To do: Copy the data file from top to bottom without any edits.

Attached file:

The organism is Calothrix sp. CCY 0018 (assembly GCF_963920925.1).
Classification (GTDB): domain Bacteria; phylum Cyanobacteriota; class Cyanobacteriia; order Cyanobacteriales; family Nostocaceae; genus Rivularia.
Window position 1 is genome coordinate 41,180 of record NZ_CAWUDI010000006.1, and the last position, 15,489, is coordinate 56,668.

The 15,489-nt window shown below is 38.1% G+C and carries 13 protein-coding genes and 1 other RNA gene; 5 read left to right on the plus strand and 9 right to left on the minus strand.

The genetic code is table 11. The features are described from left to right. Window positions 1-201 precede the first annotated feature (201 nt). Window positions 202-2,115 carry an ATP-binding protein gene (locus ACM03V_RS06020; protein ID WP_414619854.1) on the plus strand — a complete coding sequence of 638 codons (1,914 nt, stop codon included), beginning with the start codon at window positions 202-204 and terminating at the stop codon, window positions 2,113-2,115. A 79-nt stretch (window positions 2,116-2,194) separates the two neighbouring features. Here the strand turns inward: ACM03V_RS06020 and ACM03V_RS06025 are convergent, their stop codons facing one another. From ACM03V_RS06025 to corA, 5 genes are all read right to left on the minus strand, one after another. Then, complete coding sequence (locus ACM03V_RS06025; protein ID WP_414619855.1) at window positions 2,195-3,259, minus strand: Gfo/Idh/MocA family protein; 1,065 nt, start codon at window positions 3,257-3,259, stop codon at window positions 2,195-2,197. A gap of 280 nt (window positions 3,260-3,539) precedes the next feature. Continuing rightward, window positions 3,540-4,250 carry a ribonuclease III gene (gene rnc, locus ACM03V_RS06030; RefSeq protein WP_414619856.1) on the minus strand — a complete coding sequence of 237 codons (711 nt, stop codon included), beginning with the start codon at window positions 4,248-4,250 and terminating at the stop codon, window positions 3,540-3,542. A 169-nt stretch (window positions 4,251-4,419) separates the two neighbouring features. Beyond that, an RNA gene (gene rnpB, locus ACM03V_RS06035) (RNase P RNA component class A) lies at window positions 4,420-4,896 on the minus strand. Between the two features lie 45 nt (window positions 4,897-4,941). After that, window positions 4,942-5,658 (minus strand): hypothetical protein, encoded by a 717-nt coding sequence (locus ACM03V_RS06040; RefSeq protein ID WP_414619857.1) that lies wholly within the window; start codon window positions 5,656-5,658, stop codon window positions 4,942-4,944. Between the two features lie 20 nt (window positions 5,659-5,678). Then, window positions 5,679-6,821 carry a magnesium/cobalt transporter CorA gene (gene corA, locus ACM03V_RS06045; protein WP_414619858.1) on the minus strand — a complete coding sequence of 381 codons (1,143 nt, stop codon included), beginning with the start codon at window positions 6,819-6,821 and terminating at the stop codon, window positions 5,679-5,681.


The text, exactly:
The organism is Calothrix sp. CCY 0018 (assembly GCF_963920925.1).
Classification (GTDB): domain Bacteria; phylum Cyanobacteriota; class Cyanobacteriia; order Cyanobacteriales; family Nostocaceae; genus Rivularia.
Window position 1 is genome coordinate 41,180 of record NZ_CAWUDI010000006.1, and the last position, 15,489, is coordinate 56,668.

The 15,489-nt window shown below is 38.1% G+C and carries 13 protein-coding genes and 1 other RNA gene; 5 read left to right on the plus strand and 9 right to left on the minus strand.

The genetic code is table 11. The features are described from left to right. Window positions 1-201 precede the first annotated feature (201 nt). Window positions 202-2,115 carry an ATP-binding protein gene (locus ACM03V_RS06020; protein ID WP_414619854.1) on the plus strand — a complete coding sequence of 638 codons (1,914 nt, stop codon included), beginning with the start codon at window positions 202-204 and terminating at the stop codon, window positions 2,113-2,115. A 79-nt stretch (window positions 2,116-2,194) separates the two neighbouring features. Here the strand turns inward: ACM03V_RS06020 and ACM03V_RS06025 are convergent, their stop codons facing one another. From ACM03V_RS06025 to corA, 5 genes are all read right to left on the minus strand, one after another. Then, complete coding sequence (locus ACM03V_RS06025; protein ID WP_414619855.1) at window positions 2,195-3,259, minus strand: Gfo/Idh/MocA family protein; 1,065 nt, start codon at window positions 3,257-3,259, stop codon at window positions 2,195-2,197. A gap of 280 nt (window positions 3,260-3,539) precedes the next feature. Continuing rightward, window positions 3,540-4,250 carry a ribonuclease III gene (gene rnc, locus ACM03V_RS06030; RefSeq protein WP_414619856.1) on the minus strand — a complete coding sequence of 237 codons (711 nt, stop codon included), beginning with the start codon at window positions 4,248-4,250 and terminating at the stop codon, window positions 3,540-3,542. A 169-nt stretch (window positions 4,251-4,419) separates the two neighbouring features. Beyond that, an RNA gene (gene rnpB, locus ACM03V_RS06035) (RNase P RNA component class A) lies at window positions 4,420-4,896 on the minus strand. Between the two features lie 45 nt (window positions 4,897-4,941). After that, window positions 4,942-5,658 (minus strand): hypothetical protein, encoded by a 717-nt coding sequence (locus ACM03V_RS06040; RefSeq protein ID WP_414619857.1) that lies wholly within the window; start codon window positions 5,656-5,658, stop codon window positions 4,942-4,944. Between the two features lie 20 nt (window positions 5,659-5,678). Then, window positions 5,679-6,821 carry a magnesium/cobalt transporter CorA gene (gene corA, locus ACM03V_RS06045; protein WP_414619858.1) on the minus strand — a complete coding sequence of 381 codons (1,143 nt, stop codon included), beginning with the start codon at window positions 6,819-6,821 and terminating at the stop codon, window positions 5,679-5,681.